The buzzword this admissions season is the freshly passed 124th Constitutional Amendment bill (10% Quota Bill) which is set to be implemented for the first time in the academic year 2019-20. This bill provides for 25% of the total available seats to be reserved for candidates belonging to the economically weaker sections of society as defined by the bill. To lessen the burden of this significant change in numbers, University of Delhi is carrying it out in two phases. This session we will see a reservation of 10% of the seats for the EWS category and the other 15% will be implemented in the next academic session.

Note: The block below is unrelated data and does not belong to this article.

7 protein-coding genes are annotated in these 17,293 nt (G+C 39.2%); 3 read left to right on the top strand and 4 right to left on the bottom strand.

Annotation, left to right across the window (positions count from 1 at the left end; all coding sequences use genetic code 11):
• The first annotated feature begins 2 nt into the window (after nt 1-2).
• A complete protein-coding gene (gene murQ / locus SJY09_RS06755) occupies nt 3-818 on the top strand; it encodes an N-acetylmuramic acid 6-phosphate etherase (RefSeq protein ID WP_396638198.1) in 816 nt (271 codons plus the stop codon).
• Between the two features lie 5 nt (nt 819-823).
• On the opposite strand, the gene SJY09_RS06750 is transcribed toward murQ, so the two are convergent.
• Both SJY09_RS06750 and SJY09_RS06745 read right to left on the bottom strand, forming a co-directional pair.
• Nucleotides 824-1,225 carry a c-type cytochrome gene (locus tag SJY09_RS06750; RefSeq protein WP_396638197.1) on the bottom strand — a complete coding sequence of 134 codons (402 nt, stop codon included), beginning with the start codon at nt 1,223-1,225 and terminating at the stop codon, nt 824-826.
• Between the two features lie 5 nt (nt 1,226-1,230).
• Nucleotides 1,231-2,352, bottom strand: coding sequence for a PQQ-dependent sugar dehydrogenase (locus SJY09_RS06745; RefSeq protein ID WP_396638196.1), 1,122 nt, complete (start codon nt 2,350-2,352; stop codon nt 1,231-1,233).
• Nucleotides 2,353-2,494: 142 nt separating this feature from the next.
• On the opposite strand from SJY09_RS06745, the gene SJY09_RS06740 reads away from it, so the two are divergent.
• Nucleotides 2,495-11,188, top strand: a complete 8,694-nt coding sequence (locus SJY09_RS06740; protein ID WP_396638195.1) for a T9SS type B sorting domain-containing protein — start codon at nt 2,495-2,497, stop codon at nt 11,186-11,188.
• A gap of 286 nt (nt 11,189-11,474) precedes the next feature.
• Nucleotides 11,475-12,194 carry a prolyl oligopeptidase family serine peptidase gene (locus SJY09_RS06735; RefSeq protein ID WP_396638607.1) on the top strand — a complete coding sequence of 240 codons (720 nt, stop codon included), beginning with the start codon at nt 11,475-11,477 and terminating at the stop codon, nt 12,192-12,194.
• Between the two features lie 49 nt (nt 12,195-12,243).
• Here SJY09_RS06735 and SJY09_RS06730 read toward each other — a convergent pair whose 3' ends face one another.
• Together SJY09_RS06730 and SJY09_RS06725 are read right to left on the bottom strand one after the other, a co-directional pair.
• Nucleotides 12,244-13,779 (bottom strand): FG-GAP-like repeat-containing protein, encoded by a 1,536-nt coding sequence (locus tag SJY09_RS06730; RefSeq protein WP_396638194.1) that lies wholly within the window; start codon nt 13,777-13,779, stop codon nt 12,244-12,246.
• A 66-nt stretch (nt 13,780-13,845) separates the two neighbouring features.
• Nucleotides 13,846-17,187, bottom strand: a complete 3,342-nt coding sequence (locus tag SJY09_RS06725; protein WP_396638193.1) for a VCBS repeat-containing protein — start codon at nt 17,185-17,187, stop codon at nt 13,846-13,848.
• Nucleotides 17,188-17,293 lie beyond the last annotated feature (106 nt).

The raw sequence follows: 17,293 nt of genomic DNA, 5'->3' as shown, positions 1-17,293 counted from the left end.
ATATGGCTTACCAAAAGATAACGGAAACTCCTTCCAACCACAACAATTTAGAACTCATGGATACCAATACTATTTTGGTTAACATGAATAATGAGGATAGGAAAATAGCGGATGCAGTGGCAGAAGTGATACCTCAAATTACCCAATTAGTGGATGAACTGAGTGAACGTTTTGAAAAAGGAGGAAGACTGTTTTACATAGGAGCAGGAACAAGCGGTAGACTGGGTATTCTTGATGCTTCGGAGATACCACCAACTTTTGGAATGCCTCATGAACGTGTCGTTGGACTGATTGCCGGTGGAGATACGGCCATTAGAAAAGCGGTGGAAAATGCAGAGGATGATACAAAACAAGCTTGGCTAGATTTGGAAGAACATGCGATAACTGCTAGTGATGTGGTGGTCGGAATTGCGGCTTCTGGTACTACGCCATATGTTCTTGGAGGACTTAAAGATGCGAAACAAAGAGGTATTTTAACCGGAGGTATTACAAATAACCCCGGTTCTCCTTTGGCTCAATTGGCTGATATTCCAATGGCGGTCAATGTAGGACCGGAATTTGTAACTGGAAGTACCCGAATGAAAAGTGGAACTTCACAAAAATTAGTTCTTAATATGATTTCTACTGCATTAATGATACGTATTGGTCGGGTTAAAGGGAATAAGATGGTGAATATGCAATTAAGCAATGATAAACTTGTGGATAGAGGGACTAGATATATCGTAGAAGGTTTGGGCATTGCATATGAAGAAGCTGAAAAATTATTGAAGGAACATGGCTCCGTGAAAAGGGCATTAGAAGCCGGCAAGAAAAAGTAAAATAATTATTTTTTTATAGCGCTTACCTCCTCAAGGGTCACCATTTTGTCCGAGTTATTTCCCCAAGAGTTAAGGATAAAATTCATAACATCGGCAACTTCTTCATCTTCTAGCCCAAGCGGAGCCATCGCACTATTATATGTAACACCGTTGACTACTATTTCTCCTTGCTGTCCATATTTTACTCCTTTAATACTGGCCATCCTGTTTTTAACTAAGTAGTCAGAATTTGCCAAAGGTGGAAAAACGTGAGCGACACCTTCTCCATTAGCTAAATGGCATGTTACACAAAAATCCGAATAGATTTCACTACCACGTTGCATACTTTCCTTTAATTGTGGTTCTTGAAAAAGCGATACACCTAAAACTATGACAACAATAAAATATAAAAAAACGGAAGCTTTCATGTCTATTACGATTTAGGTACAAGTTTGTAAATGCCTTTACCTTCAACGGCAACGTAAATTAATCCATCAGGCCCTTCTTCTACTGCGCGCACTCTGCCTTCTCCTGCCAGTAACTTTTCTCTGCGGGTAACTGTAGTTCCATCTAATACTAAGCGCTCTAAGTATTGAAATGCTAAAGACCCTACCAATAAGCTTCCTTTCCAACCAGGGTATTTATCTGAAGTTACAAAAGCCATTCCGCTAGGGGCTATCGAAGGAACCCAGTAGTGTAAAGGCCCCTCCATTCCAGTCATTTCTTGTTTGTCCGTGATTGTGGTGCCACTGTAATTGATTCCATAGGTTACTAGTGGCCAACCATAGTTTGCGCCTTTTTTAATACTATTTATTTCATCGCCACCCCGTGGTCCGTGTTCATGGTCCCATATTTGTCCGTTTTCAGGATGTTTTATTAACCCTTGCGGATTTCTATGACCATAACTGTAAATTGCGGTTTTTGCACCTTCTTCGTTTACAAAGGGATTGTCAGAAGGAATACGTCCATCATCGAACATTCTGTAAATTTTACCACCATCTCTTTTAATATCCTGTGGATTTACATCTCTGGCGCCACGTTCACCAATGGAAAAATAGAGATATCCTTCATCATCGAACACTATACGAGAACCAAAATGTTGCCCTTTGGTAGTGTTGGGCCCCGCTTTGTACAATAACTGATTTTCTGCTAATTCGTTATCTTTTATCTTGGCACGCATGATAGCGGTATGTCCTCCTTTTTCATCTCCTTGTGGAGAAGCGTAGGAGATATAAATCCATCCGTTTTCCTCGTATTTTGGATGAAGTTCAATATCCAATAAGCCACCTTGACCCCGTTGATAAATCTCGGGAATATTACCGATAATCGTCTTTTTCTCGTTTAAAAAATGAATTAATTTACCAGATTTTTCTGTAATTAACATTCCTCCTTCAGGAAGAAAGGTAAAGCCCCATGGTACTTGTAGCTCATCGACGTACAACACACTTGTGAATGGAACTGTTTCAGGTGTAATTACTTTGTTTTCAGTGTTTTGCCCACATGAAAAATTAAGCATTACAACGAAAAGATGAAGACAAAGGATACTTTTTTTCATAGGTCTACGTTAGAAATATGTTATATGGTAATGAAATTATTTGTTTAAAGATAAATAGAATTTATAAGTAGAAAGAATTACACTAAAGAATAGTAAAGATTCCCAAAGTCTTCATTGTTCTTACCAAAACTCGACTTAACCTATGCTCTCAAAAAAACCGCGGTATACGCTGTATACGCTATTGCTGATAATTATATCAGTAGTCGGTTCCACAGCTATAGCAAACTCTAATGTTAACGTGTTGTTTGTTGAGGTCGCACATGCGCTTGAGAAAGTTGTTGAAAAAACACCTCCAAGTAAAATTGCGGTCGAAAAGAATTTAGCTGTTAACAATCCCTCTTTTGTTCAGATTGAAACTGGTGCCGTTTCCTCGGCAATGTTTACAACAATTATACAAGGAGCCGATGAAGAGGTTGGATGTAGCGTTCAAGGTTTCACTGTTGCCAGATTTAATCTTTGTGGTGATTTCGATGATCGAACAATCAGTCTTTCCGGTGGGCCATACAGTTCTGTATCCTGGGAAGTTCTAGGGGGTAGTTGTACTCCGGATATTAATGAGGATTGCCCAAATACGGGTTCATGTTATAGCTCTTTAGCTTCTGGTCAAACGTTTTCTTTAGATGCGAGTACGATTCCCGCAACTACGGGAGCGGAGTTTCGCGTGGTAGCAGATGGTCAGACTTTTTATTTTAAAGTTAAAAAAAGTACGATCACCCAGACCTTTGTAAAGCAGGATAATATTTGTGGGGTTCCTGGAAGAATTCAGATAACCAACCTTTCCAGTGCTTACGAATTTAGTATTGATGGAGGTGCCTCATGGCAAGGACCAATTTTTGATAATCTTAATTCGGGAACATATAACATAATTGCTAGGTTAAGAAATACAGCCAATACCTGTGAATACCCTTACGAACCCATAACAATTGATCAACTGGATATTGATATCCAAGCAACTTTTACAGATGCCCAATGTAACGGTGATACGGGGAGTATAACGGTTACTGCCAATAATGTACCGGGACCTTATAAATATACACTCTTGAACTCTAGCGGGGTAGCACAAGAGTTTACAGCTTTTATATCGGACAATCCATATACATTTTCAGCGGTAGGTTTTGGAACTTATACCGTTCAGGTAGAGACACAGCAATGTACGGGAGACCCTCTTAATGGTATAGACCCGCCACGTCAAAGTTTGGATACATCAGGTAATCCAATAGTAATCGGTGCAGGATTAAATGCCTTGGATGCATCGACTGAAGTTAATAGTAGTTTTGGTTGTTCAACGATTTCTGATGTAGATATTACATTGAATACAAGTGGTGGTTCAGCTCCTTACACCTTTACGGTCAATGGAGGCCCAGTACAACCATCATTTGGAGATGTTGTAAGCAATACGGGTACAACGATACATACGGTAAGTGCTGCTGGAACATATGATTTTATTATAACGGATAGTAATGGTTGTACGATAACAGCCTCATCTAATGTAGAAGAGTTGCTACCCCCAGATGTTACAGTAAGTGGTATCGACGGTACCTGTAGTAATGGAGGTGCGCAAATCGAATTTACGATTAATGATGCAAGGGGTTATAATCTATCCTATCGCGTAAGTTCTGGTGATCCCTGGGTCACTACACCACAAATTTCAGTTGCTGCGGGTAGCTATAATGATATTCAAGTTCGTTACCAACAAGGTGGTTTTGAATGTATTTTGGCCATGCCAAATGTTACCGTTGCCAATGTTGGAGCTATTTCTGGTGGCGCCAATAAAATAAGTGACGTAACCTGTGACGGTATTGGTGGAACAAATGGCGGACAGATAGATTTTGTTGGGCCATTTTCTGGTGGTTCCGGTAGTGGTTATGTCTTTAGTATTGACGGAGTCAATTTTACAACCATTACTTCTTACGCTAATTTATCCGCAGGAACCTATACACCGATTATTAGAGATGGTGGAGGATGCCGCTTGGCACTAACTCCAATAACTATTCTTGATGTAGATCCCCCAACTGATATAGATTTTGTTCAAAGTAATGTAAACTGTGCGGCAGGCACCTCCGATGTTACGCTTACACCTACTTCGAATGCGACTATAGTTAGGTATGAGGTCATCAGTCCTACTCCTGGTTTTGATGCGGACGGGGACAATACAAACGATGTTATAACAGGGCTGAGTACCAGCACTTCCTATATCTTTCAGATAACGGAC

This bill has been designed in such a way that it does not carve these seats out of the available seats for the general candidates. The intake of general candidates will still remain the same so to accommodate the bill, the total intake of universities increase. For the university of Delhi, this means that the total increase in seats would be 16,000 but for the academic year 2019-20, we will see an increase in by 6400 seats.

In 2007, a similar legislation was passed creating the 27% reservation for students belonging to other backward categories (OBC). To accommodate this change, additional funds and new teaching positions were sanctioned. However, according to Professor Abha Habib of Miranda House, “The OBC expansion remains incomplete even after a decade as the promised expansion of teaching and non-teaching staff has remained incomplete. DU colleges are largely working with only half the additional posts promised under OBC expansion.”